The Crucible By Arthur Miller (Superstition) Essay, Research Paper Research Paper on Superstitions Superstitions have a way of making their way throughout the years. Superstition is a belief or practice generally regarded as irrational and resulting from ignorance or from fear of the unknown (The Encyclopedia of Superstitions 8).
The Crucible By Arthur Miller (Superstition) Essay, Research Paper
Research Paper on Superstitions
Superstitions have a way of making their way throughout the years. Superstition is a belief or practice generally regarded as irrational and resulting from ignorance or from fear of the unknown (The Encyclopedia of Superstitions 8). In The Crucible by Arthur Miller the concept of superstitions arose that there was witches among the community. Superstition and fear were in every house, in every mind, when accusation was a conviction, when assertion of innocence was regarded as a confession of guilt. Now the intelligent people know better that witches never existed, that human beings never bargained with any devil, and that our pious savage ancestors were mistaken. Although superstition is something that can be scientifically proven wrong, they simple explanation for a coincidence (superstitions 1-4). Here are three most common superstitions and how they came about that have been passed on through history to this very day.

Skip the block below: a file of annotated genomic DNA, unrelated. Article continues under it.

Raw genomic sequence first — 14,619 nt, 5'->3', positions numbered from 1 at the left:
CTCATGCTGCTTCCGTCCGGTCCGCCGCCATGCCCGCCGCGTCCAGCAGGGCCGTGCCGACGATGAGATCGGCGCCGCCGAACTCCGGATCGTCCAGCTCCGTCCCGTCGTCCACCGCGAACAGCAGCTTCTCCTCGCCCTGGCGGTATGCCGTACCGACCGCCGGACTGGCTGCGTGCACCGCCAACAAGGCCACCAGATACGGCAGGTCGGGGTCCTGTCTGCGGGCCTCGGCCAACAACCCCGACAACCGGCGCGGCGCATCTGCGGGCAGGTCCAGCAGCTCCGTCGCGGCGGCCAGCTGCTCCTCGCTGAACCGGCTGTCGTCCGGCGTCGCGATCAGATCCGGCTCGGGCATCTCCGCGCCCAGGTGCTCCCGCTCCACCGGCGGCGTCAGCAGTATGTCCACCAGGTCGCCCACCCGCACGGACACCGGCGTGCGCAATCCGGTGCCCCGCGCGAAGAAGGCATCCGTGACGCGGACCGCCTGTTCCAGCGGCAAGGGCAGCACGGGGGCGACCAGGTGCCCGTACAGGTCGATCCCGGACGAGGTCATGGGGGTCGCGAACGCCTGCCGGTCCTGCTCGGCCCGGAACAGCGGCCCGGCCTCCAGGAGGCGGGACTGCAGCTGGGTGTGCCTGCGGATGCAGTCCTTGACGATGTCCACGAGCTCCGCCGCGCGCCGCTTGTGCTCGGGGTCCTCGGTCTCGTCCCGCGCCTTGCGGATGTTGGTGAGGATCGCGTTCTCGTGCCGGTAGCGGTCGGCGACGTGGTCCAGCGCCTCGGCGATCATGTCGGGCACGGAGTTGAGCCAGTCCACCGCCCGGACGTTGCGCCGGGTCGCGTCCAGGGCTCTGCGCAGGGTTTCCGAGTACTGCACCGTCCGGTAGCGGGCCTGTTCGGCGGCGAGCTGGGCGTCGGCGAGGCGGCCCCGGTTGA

The most popular superstition is that if a black cat is crossing a person s path it will cause that person bad lucks before his or her journey is over. If this occurs the individual can take twelve steps backwards to ward off the bad luck (cat-report 6). This belief originated in ancient Egypt where the cat was considered sacred and to kill one was sacrilege. It is believed that the folklore surrounding the black cat began in the Middle Ages when it was associated with witches. It is likely that a black cat was the pet of some women accused of being a witch. Rumors began that the cat was able to change shape and help the witch cast spells. Since then, black cats have been associated with luck, both good and bad (Customs and Superstitions and their Romantic Origins 7).